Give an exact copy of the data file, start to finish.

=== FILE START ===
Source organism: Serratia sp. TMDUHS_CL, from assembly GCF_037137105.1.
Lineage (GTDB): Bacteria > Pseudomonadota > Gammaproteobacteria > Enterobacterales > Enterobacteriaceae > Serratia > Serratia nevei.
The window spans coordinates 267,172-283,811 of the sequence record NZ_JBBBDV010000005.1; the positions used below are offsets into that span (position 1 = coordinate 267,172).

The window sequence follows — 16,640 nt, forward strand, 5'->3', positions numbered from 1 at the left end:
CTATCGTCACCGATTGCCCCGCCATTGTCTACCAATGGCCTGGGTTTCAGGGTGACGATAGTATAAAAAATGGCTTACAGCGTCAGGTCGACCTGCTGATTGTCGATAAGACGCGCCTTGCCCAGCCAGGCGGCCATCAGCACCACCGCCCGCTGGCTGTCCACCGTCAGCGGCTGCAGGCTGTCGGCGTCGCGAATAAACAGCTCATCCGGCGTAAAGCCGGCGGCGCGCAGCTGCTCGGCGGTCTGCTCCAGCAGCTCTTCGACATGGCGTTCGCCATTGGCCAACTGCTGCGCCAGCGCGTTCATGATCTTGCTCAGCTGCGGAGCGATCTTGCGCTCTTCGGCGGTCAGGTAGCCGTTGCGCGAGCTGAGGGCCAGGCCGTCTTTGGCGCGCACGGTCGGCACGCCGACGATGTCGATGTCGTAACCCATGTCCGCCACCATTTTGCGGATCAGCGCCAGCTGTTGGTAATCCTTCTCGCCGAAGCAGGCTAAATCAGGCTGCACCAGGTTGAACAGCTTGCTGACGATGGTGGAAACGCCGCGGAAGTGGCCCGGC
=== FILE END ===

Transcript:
Source organism: Serratia sp. TMDUHS_CL, from assembly GCF_037137105.1.
Lineage (GTDB): Bacteria > Pseudomonadota > Gammaproteobacteria > Enterobacterales > Enterobacteriaceae > Serratia > Serratia nevei.
The window spans coordinates 267,172-283,811 of the sequence record NZ_JBBBDV010000005.1; the positions used below are offsets into that span (position 1 = coordinate 267,172).

The window sequence follows — 16,640 nt, forward strand, 5'->3', positions numbered from 1 at the left end:
CTATCGTCACCGATTGCCCCGCCATTGTCTACCAATGGCCTGGGTTTCAGGGTGACGATAGTATAAAAAATGGCTTACAGCGTCAGGTCGACCTGCTGATTGTCGATAAGACGCGCCTTGCCCAGCCAGGCGGCCATCAGCACCACCGCCCGCTGGCTGTCCACCGTCAGCGGCTGCAGGCTGTCGGCGTCGCGAATAAACAGCTCATCCGGCGTAAAGCCGGCGGCGCGCAGCTGCTCGGCGGTCTGCTCCAGCAGCTCTTCGACATGGCGTTCGCCATTGGCCAACTGCTGCGCCAGCGCGTTCATGATCTTGCTCAGCTGCGGAGCGATCTTGCGCTCTTCGGCGGTCAGGTAGCCGTTGCGCGAGCTGAGGGCCAGGCCGTCTTTGGCGCGCACGGTCGGCACGCCGACGATGTCGATGTCGTAACCCATGTCCGCCACCATTTTGCGGATCAGCGCCAGCTGTTGGTAATCCTTCTCGCCGAAGCAGGCTAAATCAGGCTGCACCAGGTTGAACAGCTTGCTGACGATGGTGGAAACGCCGCGGAAGTGGCCCGGC